Socioeconomic status (SES), the standardized measure of a person's social and economic standing as it relates to others, has long been correlated with cognitive and educational outcomes. A child raised in a lower SES household is more likely to show more diminished abilities in language, memory, and cognitive development than his or her higher-SES peers. For decades, educators have looked for different interventions that might offset this disadvantage-including music programs. Now, researchers at Northwestern University have demonstrated that just two years of musical training in high school may offer some assistance.
Enrichment and deprivation
According to educators, your mother's educational level matters. In the 1960s, Betty Hart and Todd Risley, from the University of Kansas and the University of Alaska, respectively, made headlines when they published the so-called "Thirty Million Word Gap" study. The duo found an extreme disparity between the number of words spoken in higher- versus lower-income homes. They argued that children in higher SES homes were being exposed to 30 million more words than their poorer peers-and that disparity had significant impact on language and vocabulary development over time. Often, homes with the fewest spoken words belong to mothers with little to no formal education.
But educators have observed that even students with poorly educated mothers still get some kind of boost from music education. Nina Kraus, director of the Auditory Neuroscience Laboratory at Northwestern University, says that schools with music programs have noticed a big difference between the kids who play music and those who don't.
"The teachers who work with these kids see it's the ones in music that are rising," she says. "They are the ones that are staying in school when so many of their peers are dropping out. They are doing better in other subjects, like reading and math. They tend to have better academic skills overall. Their attention skills are good. Their memory skills are good. They seem to have a real advantage."
Many music programs are threatened with cuts to balance school budgets, though, and anecdotes and observations are not proving to be enough to keep them funded. Kraus says teachers are looking for iron-clad biological evidence to support what they've known for a while: Music can offset the cognitive deficits that often go hand-in-hand with a low SES ranking.
Making changes to the brain
To test the theory that music does make a difference, Kraus and colleagues recruited low-SES students at a Chicago high school. Half the group was placed in a Junior Reserve Officers' Training Course (JROTC), which focuses on leadership and fitness-based training. The other group was placed into a music training program that focused on sight reading, singing and playing technique, and performance. The groups were matched on characteristics such as reading ability, IQ, and neural timing (the speed that nerves activate).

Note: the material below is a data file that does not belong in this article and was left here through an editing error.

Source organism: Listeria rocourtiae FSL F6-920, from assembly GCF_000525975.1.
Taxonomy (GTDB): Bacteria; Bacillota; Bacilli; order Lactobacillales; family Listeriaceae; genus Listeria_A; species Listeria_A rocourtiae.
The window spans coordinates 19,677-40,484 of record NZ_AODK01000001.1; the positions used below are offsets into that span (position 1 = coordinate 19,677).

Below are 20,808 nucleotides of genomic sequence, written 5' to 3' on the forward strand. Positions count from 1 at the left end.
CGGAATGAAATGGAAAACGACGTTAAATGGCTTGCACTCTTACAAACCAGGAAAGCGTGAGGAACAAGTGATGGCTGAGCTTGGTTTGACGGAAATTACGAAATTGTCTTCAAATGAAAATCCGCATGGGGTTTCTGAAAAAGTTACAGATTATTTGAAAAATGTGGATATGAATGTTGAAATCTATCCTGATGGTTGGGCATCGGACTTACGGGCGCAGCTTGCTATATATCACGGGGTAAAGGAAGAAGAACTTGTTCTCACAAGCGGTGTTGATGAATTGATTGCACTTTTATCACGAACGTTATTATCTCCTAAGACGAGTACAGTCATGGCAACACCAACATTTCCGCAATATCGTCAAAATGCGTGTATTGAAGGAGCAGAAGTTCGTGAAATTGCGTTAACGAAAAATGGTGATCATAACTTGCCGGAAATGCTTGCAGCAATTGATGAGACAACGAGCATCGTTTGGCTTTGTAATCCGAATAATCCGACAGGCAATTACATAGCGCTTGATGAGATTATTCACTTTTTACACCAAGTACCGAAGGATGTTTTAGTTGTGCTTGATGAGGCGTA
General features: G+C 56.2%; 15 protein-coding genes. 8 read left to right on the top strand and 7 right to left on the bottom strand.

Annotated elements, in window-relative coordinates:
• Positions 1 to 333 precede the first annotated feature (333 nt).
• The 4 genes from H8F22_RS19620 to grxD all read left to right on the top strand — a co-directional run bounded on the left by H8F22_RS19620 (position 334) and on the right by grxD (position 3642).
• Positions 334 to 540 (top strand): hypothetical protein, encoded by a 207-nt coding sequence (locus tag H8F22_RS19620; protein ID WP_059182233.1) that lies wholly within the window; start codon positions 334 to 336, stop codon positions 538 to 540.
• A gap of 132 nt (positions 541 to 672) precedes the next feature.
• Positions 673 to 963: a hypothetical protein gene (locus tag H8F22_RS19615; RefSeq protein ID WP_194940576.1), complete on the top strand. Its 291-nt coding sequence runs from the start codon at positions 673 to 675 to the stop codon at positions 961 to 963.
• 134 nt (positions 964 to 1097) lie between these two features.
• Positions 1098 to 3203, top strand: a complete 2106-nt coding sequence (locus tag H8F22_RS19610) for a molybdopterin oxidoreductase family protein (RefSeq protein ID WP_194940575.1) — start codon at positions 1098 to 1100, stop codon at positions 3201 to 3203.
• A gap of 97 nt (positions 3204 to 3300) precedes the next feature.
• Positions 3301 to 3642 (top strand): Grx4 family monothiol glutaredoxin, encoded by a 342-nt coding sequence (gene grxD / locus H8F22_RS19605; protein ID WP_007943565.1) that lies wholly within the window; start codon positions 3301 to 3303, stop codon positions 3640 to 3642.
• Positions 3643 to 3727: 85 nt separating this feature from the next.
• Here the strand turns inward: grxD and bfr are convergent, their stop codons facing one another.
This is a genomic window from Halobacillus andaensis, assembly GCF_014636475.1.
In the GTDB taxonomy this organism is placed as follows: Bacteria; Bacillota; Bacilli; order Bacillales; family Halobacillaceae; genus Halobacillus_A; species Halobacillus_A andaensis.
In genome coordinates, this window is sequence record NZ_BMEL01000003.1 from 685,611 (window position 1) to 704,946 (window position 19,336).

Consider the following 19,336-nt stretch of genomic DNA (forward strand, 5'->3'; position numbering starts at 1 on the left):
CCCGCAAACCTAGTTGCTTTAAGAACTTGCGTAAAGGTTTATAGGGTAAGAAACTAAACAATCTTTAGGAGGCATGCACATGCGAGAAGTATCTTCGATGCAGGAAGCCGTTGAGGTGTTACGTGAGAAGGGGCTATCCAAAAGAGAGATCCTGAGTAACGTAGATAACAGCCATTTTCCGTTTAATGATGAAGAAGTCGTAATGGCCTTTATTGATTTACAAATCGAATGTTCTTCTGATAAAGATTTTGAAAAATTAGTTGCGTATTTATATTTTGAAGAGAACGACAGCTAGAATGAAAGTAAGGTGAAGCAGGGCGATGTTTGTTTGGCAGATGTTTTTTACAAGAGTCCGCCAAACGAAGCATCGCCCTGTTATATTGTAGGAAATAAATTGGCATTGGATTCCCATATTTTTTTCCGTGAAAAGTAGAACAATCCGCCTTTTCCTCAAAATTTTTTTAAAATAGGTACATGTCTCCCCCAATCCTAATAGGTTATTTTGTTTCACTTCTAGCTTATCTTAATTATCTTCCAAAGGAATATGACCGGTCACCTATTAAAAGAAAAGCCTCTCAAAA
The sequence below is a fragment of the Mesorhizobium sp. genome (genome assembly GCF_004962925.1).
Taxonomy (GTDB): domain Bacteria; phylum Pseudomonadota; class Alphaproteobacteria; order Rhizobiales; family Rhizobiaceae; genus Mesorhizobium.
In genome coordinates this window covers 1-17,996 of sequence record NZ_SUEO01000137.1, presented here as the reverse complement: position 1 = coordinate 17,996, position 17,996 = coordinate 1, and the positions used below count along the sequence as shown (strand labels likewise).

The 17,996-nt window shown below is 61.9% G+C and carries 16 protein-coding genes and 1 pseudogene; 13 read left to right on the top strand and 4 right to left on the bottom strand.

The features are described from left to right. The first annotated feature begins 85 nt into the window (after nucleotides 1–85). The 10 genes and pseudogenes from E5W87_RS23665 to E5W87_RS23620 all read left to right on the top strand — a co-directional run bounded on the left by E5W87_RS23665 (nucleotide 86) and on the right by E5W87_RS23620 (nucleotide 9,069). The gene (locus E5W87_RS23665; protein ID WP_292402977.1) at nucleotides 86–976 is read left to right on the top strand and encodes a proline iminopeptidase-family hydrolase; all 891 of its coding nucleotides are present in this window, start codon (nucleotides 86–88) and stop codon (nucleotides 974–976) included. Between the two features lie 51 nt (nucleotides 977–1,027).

Before the training programs started, the researchers measured the subcortical encoding of speech by recording electrical activity in the auditory brainstem as the students listened to a synthesized speech syllable presented in background noise. There was no significant difference between the two groups at the start. After two years of music, training, however, the students who'd had music training showed faster subcortical responses to the speech-in-noise stimulus. The faster, more precise neural encoding underlies important language skills like reading and hearing speech in noisy situations.The students in the JROTC program showed no significant change. The results were published on Oct. 28, 2013, in Frontiers in Educational Psychology.
Benjamin Rich Zendel, a neuroscientist who studies music and the brain at the University of Montreal, says he is not surprised that Kraus' group found an effect, even after so little training. "As more studies come out, it doesn't seem that musical expertise is required to get an effect. It seems the benefits can happen in a fairly short training period of time and that's a really good thing," he says. "Just a little bit of music training can have positive benefits on your underlying neurophysiology and cognitive skills."
The importance of music education
Music stimulates the brain, not only helping in the classroom, but can also assist patients as they recover from stroke and brain injury, says Gottfried Schlaug, director of Music and Neuroimaging at the Stroke Recovery Laboratory at Harvard Medical School. "Making music is not just an auditory experience. It is a multisensory and motor experience. It is a powerful stimulant." Recent studies have also shown that music training is linked to better sensory integration as well as enhanced auditory cognition across the lifespan. As more studies are published, it's clear that musical training has significant neurobiological reach.
And that's why, Kraus argues, public schools need to put more emphasis on music education. She says this new study offers strong evidence that in-school music education can result in an enhanced cognitive skill even in kids with a low SES disadvantage-in this case, speech encoding. And, unlike other studies that suggest you need to start in elementary school in order to reap the benefits of music, her group found an effect in high schoolers after a very short period of time.
"Music education is important. We were able to see objective, biological changes after two years of instruction," she says. "Music is not about creating professional violinists. Policy makers need to stop thinking like that. Music appears to be a fundamental part of education that has a lasting impact on the brain. And schools should be treating it that way instead of cutting these important music programs."